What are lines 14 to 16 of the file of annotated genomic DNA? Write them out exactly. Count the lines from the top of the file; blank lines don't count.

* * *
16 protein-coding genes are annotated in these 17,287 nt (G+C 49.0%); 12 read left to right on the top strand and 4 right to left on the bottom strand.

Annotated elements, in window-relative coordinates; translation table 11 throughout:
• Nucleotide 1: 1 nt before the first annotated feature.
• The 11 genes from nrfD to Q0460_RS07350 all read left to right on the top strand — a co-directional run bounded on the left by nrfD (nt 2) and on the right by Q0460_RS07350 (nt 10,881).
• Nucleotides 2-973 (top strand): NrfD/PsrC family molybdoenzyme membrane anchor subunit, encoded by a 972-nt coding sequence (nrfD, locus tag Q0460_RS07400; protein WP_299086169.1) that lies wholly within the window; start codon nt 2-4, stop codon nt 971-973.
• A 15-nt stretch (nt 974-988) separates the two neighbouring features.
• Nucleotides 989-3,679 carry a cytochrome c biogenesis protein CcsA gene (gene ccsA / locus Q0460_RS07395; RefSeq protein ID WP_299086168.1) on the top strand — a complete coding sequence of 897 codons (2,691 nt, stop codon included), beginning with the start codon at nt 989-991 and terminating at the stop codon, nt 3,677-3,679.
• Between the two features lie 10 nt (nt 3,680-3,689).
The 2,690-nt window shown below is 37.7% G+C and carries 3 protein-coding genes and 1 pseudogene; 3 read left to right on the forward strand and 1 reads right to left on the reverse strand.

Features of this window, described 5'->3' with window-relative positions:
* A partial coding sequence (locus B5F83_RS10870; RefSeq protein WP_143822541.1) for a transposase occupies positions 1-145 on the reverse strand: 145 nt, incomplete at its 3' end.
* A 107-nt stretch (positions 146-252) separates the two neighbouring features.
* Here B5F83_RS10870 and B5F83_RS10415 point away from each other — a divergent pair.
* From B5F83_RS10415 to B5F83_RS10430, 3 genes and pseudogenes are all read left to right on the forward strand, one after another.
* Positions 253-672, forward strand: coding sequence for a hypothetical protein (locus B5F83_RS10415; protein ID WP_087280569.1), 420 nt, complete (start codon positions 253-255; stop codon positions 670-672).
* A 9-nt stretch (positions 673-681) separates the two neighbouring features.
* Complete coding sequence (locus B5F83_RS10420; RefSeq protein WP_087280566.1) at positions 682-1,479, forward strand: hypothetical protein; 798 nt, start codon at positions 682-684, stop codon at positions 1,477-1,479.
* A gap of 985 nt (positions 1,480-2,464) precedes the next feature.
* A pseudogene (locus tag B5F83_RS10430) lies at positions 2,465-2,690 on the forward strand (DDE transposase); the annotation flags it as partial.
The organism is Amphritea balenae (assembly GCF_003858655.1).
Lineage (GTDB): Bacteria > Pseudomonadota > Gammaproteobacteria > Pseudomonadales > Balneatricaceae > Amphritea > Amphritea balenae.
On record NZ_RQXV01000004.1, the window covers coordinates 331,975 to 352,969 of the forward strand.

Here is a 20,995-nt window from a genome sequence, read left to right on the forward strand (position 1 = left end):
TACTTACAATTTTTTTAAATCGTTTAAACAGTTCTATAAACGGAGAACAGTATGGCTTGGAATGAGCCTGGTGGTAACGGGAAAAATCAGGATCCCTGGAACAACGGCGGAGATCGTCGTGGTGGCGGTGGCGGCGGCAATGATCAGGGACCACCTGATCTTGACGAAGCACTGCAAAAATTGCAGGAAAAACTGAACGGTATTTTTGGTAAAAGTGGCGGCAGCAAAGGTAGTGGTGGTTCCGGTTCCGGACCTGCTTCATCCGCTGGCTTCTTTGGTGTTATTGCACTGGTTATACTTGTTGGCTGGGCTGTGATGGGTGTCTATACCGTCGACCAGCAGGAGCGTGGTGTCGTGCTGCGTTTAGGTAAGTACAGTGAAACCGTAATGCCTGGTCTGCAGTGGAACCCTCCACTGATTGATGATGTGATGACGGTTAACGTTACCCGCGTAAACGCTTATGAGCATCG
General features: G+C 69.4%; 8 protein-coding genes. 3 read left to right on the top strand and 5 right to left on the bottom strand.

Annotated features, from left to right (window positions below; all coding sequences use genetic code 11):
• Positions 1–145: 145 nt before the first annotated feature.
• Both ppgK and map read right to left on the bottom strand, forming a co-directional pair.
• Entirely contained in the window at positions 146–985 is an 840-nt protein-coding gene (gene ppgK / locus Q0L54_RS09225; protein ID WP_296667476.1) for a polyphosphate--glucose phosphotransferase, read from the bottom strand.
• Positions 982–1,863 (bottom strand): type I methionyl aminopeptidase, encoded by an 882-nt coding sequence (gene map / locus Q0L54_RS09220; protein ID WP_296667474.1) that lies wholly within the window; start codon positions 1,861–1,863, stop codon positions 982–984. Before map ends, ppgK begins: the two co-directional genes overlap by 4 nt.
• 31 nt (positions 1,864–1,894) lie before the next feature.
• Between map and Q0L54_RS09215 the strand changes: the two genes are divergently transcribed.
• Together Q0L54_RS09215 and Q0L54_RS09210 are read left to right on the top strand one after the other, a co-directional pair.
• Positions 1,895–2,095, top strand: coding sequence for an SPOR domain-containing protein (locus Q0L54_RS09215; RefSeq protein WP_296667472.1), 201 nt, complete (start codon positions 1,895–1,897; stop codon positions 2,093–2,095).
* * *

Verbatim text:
* From B5F83_RS10415 to B5F83_RS10430, 3 genes and pseudogenes are all read left to right on the forward strand, one after another.
* Positions 253-672, forward strand: coding sequence for a hypothetical protein (locus B5F83_RS10415; protein ID WP_087280569.1), 420 nt, complete (start codon positions 253-255; stop codon positions 670-672).
* A 9-nt stretch (positions 673-681) separates the two neighbouring features.